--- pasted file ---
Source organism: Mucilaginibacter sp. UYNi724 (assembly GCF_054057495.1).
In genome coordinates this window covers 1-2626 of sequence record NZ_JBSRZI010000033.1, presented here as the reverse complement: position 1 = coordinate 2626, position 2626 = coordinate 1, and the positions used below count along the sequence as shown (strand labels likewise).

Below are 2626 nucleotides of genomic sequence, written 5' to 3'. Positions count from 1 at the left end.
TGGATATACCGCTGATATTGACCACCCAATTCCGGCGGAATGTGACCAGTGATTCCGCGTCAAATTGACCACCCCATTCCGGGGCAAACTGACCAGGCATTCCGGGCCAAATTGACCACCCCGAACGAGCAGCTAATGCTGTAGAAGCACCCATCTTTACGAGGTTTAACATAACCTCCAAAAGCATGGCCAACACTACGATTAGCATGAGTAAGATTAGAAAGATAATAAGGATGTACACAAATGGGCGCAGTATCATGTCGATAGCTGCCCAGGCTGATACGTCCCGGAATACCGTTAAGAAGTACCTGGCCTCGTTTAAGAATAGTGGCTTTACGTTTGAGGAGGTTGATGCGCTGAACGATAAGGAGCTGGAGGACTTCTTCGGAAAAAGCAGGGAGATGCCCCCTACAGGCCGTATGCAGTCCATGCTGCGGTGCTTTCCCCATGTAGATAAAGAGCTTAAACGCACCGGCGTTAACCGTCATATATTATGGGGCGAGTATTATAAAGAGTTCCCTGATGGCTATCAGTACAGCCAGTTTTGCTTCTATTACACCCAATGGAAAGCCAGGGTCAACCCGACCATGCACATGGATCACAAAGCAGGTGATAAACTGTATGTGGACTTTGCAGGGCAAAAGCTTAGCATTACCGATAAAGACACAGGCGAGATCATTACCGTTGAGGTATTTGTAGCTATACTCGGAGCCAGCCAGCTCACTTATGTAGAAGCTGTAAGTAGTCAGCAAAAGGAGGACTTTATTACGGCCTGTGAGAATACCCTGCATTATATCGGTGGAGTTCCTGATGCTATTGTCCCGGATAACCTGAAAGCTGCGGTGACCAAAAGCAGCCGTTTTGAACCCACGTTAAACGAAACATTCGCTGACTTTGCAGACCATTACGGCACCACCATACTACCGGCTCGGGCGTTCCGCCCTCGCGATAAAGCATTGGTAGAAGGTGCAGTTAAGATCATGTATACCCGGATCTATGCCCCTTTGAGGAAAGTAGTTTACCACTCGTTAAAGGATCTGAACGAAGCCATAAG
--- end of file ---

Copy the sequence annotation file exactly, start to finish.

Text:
Source organism: Mucilaginibacter sp. UYNi724 (assembly GCF_054057495.1).
In genome coordinates this window covers 1-2626 of sequence record NZ_JBSRZI010000033.1, presented here as the reverse complement: position 1 = coordinate 2626, position 2626 = coordinate 1, and the positions used below count along the sequence as shown (strand labels likewise).

Below are 2626 nucleotides of genomic sequence, written 5' to 3'. Positions count from 1 at the left end.
TGGATATACCGCTGATATTGACCACCCAATTCCGGCGGAATGTGACCAGTGATTCCGCGTCAAATTGACCACCCCATTCCGGGGCAAACTGACCAGGCATTCCGGGCCAAATTGACCACCCCGAACGAGCAGCTAATGCTGTAGAAGCACCCATCTTTACGAGGTTTAACATAACCTCCAAAAGCATGGCCAACACTACGATTAGCATGAGTAAGATTAGAAAGATAATAAGGATGTACACAAATGGGCGCAGTATCATGTCGATAGCTGCCCAGGCTGATACGTCCCGGAATACCGTTAAGAAGTACCTGGCCTCGTTTAAGAATAGTGGCTTTACGTTTGAGGAGGTTGATGCGCTGAACGATAAGGAGCTGGAGGACTTCTTCGGAAAAAGCAGGGAGATGCCCCCTACAGGCCGTATGCAGTCCATGCTGCGGTGCTTTCCCCATGTAGATAAAGAGCTTAAACGCACCGGCGTTAACCGTCATATATTATGGGGCGAGTATTATAAAGAGTTCCCTGATGGCTATCAGTACAGCCAGTTTTGCTTCTATTACACCCAATGGAAAGCCAGGGTCAACCCGACCATGCACATGGATCACAAAGCAGGTGATAAACTGTATGTGGACTTTGCAGGGCAAAAGCTTAGCATTACCGATAAAGACACAGGCGAGATCATTACCGTTGAGGTATTTGTAGCTATACTCGGAGCCAGCCAGCTCACTTATGTAGAAGCTGTAAGTAGTCAGCAAAAGGAGGACTTTATTACGGCCTGTGAGAATACCCTGCATTATATCGGTGGAGTTCCTGATGCTATTGTCCCGGATAACCTGAAAGCTGCGGTGACCAAAAGCAGCCGTTTTGAACCCACGTTAAACGAAACATTCGCTGACTTTGCAGACCATTACGGCACCACCATACTACCGGCTCGGGCGTTCCGCCCTCGCGATAAAGCATTGGTAGAAGGTGCAGTTAAGATCATGTATACCCGGATCTATGCCCCTTTGAGGAAAGTAGTTTACCACTCGTTAAAGGATCTGAACGAAGCCATAAG